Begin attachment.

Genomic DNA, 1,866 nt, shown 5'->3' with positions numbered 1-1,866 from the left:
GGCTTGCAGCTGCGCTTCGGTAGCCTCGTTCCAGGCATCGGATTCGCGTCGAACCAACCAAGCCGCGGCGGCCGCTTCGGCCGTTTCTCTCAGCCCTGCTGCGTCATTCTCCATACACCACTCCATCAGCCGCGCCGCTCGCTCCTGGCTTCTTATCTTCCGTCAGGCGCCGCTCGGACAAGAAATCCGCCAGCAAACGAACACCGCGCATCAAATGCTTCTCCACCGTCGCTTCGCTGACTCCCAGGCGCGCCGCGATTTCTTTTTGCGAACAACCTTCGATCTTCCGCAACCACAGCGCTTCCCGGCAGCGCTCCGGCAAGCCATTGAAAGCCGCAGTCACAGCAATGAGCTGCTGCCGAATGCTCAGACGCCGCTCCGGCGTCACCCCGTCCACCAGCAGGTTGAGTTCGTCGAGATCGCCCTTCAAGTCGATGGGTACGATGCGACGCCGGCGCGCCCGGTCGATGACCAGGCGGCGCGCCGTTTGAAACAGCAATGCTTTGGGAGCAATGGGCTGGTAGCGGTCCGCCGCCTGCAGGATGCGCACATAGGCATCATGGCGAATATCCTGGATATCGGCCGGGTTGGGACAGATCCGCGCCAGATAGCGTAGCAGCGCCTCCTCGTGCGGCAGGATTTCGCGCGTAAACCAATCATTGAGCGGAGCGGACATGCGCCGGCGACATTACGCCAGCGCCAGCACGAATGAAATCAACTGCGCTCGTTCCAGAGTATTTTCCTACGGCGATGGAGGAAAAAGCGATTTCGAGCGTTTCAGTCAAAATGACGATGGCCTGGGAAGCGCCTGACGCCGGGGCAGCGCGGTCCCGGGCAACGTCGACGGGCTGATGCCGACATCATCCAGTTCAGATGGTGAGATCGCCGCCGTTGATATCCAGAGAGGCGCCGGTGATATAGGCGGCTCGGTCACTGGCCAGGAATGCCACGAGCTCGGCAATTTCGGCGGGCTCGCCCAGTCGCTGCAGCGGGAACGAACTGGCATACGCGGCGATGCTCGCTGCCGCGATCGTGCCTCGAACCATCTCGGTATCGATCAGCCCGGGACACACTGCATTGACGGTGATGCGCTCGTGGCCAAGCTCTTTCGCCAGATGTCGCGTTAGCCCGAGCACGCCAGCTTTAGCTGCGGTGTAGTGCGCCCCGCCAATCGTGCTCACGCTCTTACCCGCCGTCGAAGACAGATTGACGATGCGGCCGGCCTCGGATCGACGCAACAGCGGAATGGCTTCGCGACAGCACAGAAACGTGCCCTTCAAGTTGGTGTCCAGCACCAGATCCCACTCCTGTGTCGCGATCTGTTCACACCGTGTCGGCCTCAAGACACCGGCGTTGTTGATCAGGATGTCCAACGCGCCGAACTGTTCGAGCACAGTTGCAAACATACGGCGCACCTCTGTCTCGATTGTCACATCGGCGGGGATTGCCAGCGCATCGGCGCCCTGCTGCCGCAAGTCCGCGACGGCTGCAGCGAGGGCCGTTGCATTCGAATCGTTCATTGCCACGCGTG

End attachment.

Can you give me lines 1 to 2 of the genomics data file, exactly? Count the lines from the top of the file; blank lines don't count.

Genomic DNA, 1,866 nt, shown 5'->3' with positions numbered 1-1,866 from the left:
GGCTTGCAGCTGCGCTTCGGTAGCCTCGTTCCAGGCATCGGATTCGCGTCGAACCAACCAAGCCGCGGCGGCCGCTTCGGCCGTTTCTCTCAGCCCTGCTGCGTCATTCTCCATACACCACTCCATCAGCCGCGCCGCTCGCTCCTGGCTTCTTATCTTCCGTCAGGCGCCGCTCGGACAAGAAATCCGCCAGCAAACGAACACCGCGCATCAAATGCTTCTCCACCGTCGCTTCGCTGACTCCCAGGCGCGCCGCGATTTCTTTTTGCGAACAACCTTCGATCTTCCGCAACCACAGCGCTTCCCGGCAGCGCTCCGGCAAGCCATTGAAAGCCGCAGTCACAGCAATGAGCTGCTGCCGAATGCTCAGACGCCGCTCCGGCGTCACCCCGTCCACCAGCAGGTTGAGTTCGTCGAGATCGCCCTTCAAGTCGATGGGTACGATGCGACGCCGGCGCGCCCGGTCGATGACCAGGCGGCGCGCCGTTTGAAACAGCAATGCTTTGGGAGCAATGGGCTGGTAGCGGTCCGCCGCCTGCAGGATGCGCACATAGGCATCATGGCGAATATCCTGGATATCGGCCGGGTTGGGACAGATCCGCGCCAGATAGCGTAGCAGCGCCTCCTCGTGCGGCAGGATTTCGCGCGTAAACCAATCATTGAGCGGAGCGGACATGCGCCGGCGACATTACGCCAGCGCCAGCACGAATGAAATCAACTGCGCTCGTTCCAGAGTATTTTCCTACGGCGATGGAGGAAAAAGCGATTTCGAGCGTTTCAGTCAAAATGACGATGGCCTGGGAAGCGCCTGACGCCGGGGCAGCGCGGTCCCGGGCAACGTCGACGGGCTGATGCCGACATCATCCAGTTCAGATGGTGAGATCGCCGCCGTTGATATCCAGAGAGGCGCCGGTGATATAGGCGGCTCGGTCACTGGCCAGGAATGCCACGAGCTCGGCAATTTCGGCGGGCTCGCCCAGTCGCTGCAGCGGGAACGAACTGGCATACGCGGCGATGCTCGCTGCCGCGATCGTGCCTCGAACCATCTCGGTATCGATCAGCCCGGGACACACTGCATTGACGGTGATGCGCTCGTGGCCAAGCTCTTTCGCCAGATGTCGCGTTAGCCCGAGCACGCCAGCTTTAGCTGCGGTGTAGTGCGCCCCGCCAATCGTGCTCACGCTCTTACCCGCCGTCGAAGACAGATTGACGATGCGGCCGGCCTCGGATCGACGCAACAGCGGAATGGCTTCGCGACAGCACAGAAACGTGCCCTTCAAGTTGGTGTCCAGCACCAGATCCCACTCCTGTGTCGCGATCTGTTCACACCGTGTCGGCCTCAAGACACCGGCGTTGTTGATCAGGATGTCCAACGCGCCGAACTGTTCGAGCACAGTTGCAAACATACGGCGCACCTCTGTCTCGATTGTCACATCGGCGGGGATTGCCAGCGCATCGGCGCCCTGCTGCCGCAAGTCCGCGACGGCTGCAGCGAGGGCCGTTGCATTCGAATCGTTCATTGCCACGCGTG